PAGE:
by Ginny in CO on Tue Jul 03, 2012 at 10:37:09 PM PDT

            [ Parent ]


        They think they know there might be protocol?


        THEY THINK?

        If they don't know, then they shouldn't be in charge.

        Rape is common enough that it shouldn't be a distant issue that one barely touches upon in the ranks.

        •  How do they make rank? (1+ / 0-)
          Recommended by:
          Joy of Fishes

          Talking from Army expierence (as such other branches may be slightly different)

          Officiers: A LOT is based on OER (Officer Evaluation Reports)  Basically officiers are rated by their next higher ranking officier.  Now do you think an officier will bring up something as ugly as rape in his command to his superior?  Or do you think he will put on a stupid horse and pony everything is fine show?

          One bad OER can kill a career, as such, no officer will really want to make waves.  The few that care will get a bad OER, never advance in rank and be QMP'd (Quality Management Program) out [Basically asfter so smuch time not advancing beyond a certain rank they kick you out..higher the rank longer before they show you the door]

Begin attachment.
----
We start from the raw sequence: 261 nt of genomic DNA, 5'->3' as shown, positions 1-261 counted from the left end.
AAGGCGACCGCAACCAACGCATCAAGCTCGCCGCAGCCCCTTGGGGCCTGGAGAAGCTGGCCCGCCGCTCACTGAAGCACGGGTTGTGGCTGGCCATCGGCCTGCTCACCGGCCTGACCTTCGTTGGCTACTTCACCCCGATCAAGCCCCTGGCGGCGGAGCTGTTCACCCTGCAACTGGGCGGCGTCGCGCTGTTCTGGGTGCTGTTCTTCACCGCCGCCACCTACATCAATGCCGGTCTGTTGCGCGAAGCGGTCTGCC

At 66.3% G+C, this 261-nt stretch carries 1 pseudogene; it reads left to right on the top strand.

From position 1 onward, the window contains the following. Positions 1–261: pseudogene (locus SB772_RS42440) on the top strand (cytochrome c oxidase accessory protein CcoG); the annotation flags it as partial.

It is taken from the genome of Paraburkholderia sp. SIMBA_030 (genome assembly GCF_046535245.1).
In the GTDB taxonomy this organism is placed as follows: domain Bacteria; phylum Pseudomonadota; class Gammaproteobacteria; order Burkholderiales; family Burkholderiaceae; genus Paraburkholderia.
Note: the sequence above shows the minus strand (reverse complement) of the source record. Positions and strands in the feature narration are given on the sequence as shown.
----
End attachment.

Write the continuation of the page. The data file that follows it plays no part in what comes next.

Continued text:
And to advance to E6 and beyond there are NCOER's (Non Commisioned Officer Evaluation Reports).  Same principle as above.

          What I just posted is facts from the time I was in, it is by no means an endorsement by me of the screwed up way in which it is done!

          Never underestimate stupid. Stupid is how reTHUGlicans win!

          by Mannie on Tue Jul 03, 2012 at 09:58:24 AM PDT

          [ Parent ]

          •  Blah Blah Blah (0+ / 0-)

            Do you think that some dumb ass that has poop on his snoot is going to impress someone like me? Is that kind of politics going to inspire good order and discipline or unit cohesion?


            Sorry dude, I am so tired of the bullshit. One always hopes that it will stop with your own case, but when it just becomes a perpetual motion machine, you get to the point where you just cannot even be nice about it any more.

            •  I only explained the theory (2+ / 0-)
              Recommended by:
              GreenMother, Joy of Fishes

              I do NOT support it!

              Big difference between understanding why crap is done the way it is and supporting it.

              I do NOT support that current system bred for ass-kissing incompetents who are more afriad to rock the boat than do what is morally correct!

              I agree with your anger & hope you don't lump me in with those jackasses!

              Never underestimate stupid. Stupid is how reTHUGlicans win!

              by Mannie on Tue Jul 03, 2012 at 12:43:49 PM PDT

              [ Parent ]